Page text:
Erdoğan, who will speak to Putin in a few days, says that the war in Ukraine shows the key role of NATO and Turkey in the security of Europe.
Erdoğan will ask Putin to seek an “honorable exit” from Ukraine and end the war, according to the Turkish president, who yesterday attended the NATO summit in Brussels, focused on the Russian invasion of Ukraine and the response to the conflict.
“Possibly I will talk to Putin either this weekend, or next week. Since we will be doing an assessment of the NATO meeting with him, we will tell him ‘After this, you should be the architect of the peace actions.’ We must find a way to end this, and we will suggest that you ‘find an honorable way out‘ (to the conflict),” Erdoğan told reporters aboard the Turkish presidential plane, on his return trip from Brussels.
The Turkish president recalled that Turkey has been making great diplomatic efforts since the beginning of the conflict to end the war, with bilateral meetings with both parties that culminated in the recent meeting that the Russian and Ukrainian foreign ministers held in Antalya. This, he assured, shows that Turkey can be a guarantor state for Ukraine in the event that both countries reach a peace agreement.
In this regard, the Turkish president explained that Moscow and Kyiv have some flexibility when it comes to reaching agreements on four fundamental points, including the neutrality of Ukraine, the partial disarmament of the Ukrainian army, or the protection of the Russian language in the country; however – he added – the status of Crimea and Donbas continue to be the main stumbling blocks for an agreement, given that Russia demands recognition of its independence, and Ukraine – like Turkey and the rest of the international community – demands respect for its territorial integrity.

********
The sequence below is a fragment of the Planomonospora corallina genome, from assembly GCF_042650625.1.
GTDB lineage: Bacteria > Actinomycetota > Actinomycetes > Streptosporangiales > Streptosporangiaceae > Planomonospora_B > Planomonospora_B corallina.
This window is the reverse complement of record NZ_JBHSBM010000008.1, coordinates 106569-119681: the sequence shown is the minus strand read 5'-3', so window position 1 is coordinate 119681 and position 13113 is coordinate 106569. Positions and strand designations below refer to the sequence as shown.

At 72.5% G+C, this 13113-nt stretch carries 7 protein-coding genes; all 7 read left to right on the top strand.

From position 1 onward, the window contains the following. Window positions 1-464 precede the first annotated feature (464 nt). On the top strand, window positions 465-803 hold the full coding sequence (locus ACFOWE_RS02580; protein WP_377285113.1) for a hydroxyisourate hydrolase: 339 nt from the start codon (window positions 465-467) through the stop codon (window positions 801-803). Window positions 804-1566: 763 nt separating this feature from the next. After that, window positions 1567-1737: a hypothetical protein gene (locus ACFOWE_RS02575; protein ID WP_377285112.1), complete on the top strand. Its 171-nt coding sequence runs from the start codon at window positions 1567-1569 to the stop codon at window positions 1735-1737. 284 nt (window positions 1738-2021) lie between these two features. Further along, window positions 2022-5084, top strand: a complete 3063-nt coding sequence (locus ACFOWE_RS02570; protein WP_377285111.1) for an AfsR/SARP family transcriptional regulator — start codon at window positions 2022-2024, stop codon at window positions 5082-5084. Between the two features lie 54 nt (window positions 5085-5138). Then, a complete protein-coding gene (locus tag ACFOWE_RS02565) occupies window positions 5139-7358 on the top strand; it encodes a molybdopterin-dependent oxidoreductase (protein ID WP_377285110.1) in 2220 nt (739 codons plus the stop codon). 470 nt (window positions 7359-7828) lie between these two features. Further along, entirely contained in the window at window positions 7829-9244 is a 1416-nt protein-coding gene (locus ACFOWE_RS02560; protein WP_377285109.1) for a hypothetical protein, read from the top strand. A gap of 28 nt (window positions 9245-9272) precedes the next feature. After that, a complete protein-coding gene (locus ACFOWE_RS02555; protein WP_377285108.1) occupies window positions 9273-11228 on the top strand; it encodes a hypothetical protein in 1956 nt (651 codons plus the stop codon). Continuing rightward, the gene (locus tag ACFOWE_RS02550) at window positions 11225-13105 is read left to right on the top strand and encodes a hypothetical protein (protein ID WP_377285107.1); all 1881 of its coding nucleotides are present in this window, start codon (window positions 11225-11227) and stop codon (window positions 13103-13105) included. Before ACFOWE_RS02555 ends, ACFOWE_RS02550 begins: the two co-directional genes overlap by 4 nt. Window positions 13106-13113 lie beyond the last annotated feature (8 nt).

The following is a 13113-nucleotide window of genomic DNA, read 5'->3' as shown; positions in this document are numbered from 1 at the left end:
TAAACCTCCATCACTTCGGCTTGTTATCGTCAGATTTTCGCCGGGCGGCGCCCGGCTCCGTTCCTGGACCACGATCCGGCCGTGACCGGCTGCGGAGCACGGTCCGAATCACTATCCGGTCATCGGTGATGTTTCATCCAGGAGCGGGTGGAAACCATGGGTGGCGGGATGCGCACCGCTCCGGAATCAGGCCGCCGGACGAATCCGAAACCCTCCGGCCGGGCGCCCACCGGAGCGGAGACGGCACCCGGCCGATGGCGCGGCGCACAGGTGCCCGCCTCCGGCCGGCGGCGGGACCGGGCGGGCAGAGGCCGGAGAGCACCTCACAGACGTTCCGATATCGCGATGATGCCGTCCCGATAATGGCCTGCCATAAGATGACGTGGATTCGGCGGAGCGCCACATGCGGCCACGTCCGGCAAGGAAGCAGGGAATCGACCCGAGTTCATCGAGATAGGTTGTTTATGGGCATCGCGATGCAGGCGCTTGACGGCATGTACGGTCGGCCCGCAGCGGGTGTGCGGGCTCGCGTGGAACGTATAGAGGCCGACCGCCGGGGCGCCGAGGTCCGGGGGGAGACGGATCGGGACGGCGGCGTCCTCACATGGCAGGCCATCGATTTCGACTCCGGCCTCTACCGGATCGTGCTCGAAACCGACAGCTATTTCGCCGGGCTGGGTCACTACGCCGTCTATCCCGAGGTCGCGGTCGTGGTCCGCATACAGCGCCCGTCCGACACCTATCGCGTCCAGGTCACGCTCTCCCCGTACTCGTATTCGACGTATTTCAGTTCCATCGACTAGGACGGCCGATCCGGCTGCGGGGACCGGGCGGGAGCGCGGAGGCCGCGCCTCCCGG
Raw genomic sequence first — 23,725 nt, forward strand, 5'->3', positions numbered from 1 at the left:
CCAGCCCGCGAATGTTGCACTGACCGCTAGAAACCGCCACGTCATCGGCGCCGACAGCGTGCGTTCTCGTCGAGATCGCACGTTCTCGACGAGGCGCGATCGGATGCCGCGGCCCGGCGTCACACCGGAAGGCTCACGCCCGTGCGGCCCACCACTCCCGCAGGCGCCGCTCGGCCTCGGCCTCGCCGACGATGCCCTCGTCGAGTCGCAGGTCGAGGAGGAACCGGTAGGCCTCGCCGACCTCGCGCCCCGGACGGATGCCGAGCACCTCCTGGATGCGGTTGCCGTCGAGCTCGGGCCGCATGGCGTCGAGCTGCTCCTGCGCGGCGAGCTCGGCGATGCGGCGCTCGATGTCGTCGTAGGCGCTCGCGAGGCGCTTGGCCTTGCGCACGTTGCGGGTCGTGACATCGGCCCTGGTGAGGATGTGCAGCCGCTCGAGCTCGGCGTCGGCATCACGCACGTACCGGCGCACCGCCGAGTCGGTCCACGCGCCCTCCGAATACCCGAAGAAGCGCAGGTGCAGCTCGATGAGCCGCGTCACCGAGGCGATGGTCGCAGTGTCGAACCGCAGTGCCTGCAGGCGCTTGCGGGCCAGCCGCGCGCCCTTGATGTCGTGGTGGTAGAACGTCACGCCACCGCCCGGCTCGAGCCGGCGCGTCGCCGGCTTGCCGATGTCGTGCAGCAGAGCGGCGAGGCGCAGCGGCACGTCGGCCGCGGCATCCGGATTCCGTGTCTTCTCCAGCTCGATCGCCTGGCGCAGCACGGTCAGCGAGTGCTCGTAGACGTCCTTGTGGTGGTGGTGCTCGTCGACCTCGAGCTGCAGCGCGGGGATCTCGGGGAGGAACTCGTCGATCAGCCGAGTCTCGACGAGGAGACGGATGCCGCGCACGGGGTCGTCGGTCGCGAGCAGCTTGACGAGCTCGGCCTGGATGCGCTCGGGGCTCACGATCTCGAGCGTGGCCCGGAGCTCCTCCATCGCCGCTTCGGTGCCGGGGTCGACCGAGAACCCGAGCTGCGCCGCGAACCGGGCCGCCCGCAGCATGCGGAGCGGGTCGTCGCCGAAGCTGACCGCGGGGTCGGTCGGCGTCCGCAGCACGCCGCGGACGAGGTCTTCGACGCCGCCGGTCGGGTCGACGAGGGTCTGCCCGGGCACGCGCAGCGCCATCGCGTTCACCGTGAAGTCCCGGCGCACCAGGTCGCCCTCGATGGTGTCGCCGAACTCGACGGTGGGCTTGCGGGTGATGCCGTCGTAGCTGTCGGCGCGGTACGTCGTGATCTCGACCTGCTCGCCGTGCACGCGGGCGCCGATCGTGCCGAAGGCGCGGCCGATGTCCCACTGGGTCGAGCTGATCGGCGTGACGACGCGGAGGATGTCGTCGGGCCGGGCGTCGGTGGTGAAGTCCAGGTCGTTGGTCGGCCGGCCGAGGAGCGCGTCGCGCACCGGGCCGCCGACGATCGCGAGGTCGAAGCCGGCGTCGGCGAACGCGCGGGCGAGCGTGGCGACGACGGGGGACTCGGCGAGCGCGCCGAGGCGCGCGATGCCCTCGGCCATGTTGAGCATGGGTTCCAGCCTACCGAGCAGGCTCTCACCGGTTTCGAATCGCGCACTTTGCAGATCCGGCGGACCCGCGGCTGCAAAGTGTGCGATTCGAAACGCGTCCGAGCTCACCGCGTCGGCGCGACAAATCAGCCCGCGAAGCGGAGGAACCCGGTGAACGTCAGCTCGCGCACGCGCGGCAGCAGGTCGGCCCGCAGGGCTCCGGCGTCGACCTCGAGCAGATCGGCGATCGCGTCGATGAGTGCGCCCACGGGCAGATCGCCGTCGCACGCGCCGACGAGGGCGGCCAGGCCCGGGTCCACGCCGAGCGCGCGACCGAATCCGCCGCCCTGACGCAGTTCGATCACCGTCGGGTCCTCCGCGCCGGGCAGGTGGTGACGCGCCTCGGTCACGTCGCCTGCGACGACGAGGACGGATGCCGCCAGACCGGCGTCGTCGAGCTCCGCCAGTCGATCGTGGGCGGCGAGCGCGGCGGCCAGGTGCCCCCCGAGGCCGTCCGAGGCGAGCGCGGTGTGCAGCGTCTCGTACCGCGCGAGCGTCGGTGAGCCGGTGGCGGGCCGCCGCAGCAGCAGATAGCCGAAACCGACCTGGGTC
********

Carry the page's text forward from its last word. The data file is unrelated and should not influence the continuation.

“(Zelensky) has made a wise decision on the Donbas issue. In a gesture of good leadership, he said that a referendum should be held on this (independence) issue,” Erdoğan noted.
War in Ukraine has revealed the key role of Turkey in Europe’s security
For the Turkish president, this serious crisis has once again highlighted the importance of Turkey for Europe, something that he assured that all the allies recognised at the recent NATO summit, where all the leaders of the Atlantic Alliance showed that they are more aware than ever of the critical role that Turkey plays in the region, he said.
“First of all, this crisis has shown two things: first, the fundamental structure for European security is NATO, this has been made very clear; second, Turkey is an essential ally for the security of the region. This has been said both during the summit (in Brussels), and in our bilateral meetings (with heads of state of the Alliance),” explained Erdoğan, who assured that Turkey will continue to fullfill its responsibilities in NATO.
Regarding the situation created by the economic sanctions against Russia, the Turkish president said that Turkey is ready to welcome those companies that decide to leave Russia, and announced again that Ankara does not plan to join the sanctions imposed against Moscow, adding that it only would consider joining the sanctions if they had the backing of the UN.
Erdoğan recalled in this regard that Turkey receives half of its demand of natural gas from Russia, a country with which Ankara also collaborates on several projects, including the construction of the first Turkish nuclear power plant. “We can’t ignore that. When I explained this to Macron (during the NATO summit on Ukraine), he himself told me that I was right”. Even so, Turkey has always defended the sovereignty of Ukraine and has condemned the invasion ordered by Putin from day one, but will continue to maintain a neutral position for good relations with both countries and to mediate in a peace agreement.
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As a history lover, Pablo was captivated by Turkey from the first day he visited it in 2006: he got married there, has a house there… and has since become an expert on Turkey’s current affairs. With a long experience in media, he has been at the helm of hispanatolia.com since 2011, and now also of anatoliatoday.com